“Writing Essays YOU Want to Read”— Could this be possible?
This bold statement can be found on the cover of Slant, Professor Leither’s guide to a strong, persuasive, and interesting essay.
“What a novelty!” I thought, at first glance of the book written by my professor that would be guiding six essays throughout the first two quarters of my first college course.
“Here we go…I finally get to college and I have to read another book about how grammar works all over again.” How wrong I was.
In past schooling, all of my papers managed to be the same old. Five paragraph structure, with an introduction, three bodies, and a conclusion. I’d have a thesis sentence and three points I would prove in my body paragraphs. After summarizing my points in the conclusion, I’d usually struggle to find some cool and tricky way to finish it off. When it was all over, I hardly had the energy or the patience to even proofread. If I didn’t want to read my essay, who would? It was a good thing for me that my teachers had no choice but to grade it.
On the first day of CTW 1 class I was informed of the course topic: food. I was filled with absolute certainty that there was no way I could write a single paper about food that I wanted to read, much less two quarters worth of critical thinking and writing! Wrong again.
The first week of classes and homework opened my eyes to world and an issue that I had been blind to my entire life. We discussed in depth topics about the culture of food and how it is produced. From the abuses of animals in factory farming, to the harm meat eating causes the environment, to the unassuming yet drastic impacts corn has on food culture, I soon became aware that one of my favorite daily activities—eating—was a matter largely in the dark for me.
My attention became fixated on the whole process of eating in general. I realized how taken for granted food was in our culture. With no sense of community, consumers’ attentions were turned toward the cheap, the easy, and the tasty. Three of the six papers I wrote for CTW 1 & 2 concentrated on how and why consumers ignorantly decide that expedience should be their number one priority in eating. When starting my plunge into food culture, I had no idea how to take on a topic so large and foreign.
I began with me. With a critical viewpoint of myself, I first investigated my own diet, and how I made the convenient food choices instead of the ones that were best for me. Following the guidelines of Slant, I was able to write a persuasive essay about the dichotomy in my own food choices, while at the same time bringing about the larger implications that my meal choices had in the world.
In each of my writing assignments, I still hear the voice in my head of Professor Leither telling me, “write the essay you are QUALIFIED to write!” In taking this statement to heart, I discovered how describing personal situations and struggles in persuasive writing could effectively imply conclusions on a larger scale.
In the paper I wrote about my own diet, for example, discussing the contradictions in my own food choices brought up questions about the American diet in general. As a student-athlete at SCU, I live a very structured life that requires discipline in every choice I make throughout the day. Why, then, do my food choices not reflect this discipline that I so stringently adhere to? Similarly, Americans face busy and structured lives. We attempt to balance many different responsibilities. Between careers, families, schooling, and relationships, the fast-paced American lifestyle tends to take for granted small but essential aspects of life, such as food. We do not stop to realize just how important food is, such as: how it’s made, who made it, where it came from, etc. These are all things that bring our different communities and backgrounds together, yet we disregard them in every day life.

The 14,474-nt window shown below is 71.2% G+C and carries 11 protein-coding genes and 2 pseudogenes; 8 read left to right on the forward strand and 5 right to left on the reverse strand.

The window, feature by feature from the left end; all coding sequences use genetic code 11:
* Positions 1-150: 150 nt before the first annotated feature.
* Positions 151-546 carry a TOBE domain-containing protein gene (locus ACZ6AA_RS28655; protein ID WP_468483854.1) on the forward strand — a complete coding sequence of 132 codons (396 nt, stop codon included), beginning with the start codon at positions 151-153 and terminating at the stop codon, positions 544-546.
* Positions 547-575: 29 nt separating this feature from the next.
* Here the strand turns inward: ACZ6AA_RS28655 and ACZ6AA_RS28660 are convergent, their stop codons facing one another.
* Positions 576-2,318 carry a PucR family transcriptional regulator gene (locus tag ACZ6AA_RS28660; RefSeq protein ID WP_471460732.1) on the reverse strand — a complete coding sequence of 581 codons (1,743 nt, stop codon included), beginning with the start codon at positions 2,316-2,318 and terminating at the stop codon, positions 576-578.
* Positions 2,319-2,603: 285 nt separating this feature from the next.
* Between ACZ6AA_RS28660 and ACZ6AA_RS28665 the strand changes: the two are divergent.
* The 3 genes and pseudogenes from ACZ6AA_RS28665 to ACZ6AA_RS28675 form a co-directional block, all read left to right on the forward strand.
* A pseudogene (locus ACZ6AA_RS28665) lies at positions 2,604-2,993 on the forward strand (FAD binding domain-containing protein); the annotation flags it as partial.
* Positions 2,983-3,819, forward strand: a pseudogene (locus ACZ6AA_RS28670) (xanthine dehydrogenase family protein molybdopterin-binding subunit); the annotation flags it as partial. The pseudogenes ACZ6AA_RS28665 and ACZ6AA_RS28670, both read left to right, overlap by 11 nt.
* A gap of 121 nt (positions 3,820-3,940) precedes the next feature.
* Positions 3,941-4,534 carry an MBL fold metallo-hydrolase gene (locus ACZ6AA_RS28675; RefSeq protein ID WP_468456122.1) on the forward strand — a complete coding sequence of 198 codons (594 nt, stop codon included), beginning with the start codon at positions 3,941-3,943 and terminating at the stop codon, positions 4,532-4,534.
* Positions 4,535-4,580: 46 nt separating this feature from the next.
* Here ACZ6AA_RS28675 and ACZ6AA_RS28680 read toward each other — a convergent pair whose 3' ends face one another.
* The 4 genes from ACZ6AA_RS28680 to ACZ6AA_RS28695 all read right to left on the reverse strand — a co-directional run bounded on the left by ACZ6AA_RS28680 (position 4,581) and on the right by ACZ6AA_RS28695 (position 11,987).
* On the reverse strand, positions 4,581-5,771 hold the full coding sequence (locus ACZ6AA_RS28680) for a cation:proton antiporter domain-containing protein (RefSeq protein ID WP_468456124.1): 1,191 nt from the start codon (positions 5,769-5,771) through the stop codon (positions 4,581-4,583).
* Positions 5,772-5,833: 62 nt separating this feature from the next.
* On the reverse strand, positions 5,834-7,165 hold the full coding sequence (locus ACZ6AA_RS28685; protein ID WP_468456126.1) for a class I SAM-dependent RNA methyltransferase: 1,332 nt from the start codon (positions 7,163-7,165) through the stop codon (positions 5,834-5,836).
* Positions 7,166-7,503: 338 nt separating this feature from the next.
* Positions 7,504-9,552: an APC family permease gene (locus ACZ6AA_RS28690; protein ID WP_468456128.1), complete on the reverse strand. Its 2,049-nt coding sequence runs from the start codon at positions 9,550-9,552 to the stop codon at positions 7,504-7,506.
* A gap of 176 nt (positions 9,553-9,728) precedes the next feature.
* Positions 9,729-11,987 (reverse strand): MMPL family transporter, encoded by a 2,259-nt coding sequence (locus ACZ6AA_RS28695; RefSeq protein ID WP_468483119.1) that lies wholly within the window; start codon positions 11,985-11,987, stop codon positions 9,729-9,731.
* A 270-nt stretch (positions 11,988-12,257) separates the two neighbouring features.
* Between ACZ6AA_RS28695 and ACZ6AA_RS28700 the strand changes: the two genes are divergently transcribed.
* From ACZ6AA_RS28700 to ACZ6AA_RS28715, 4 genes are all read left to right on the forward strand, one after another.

Michael Pollan is an author, activist and food expert who I’ve used as a source throughout my two quarters of CTW. I’ve truly enjoyed and valued his different writings and research into the importance of the “how” and “why” of food. He strongly supports eating as a social necessity in life. In one of my favorite quotes by him, he says, “We have had a large forgetting of what food really is and the fact that food is not just a thing. It’s not just some material good. It’s a set of relationships” (Pollan 29). This quote touches on the overarching themes of my research in these two quarters of CTW. Essentially, at the expense of our own social and health benefits, as well as those of the animals whose meat we eat, our food choices reflect a general ignorance and disregard for the process of it all.
Taking on a behemoth topic like food was admittedly overwhelming at first. However, with a focus on qualified writing and narrow research, my essays became more convincing to myself and to others. Self-reflection and critiques of my own decisions and viewpoints of food helped me to better understand the greater worldwide issues. Rather than the broad and general bringing me to the specific, I came to realize that narrow and particular by itself communicated the greater concept. Finally I am writing the essays that I want to read!
Pollan, Michael. “Something to Chew on.” Interview. Expert Witness 12 Dec. 2013: 1-5. Print.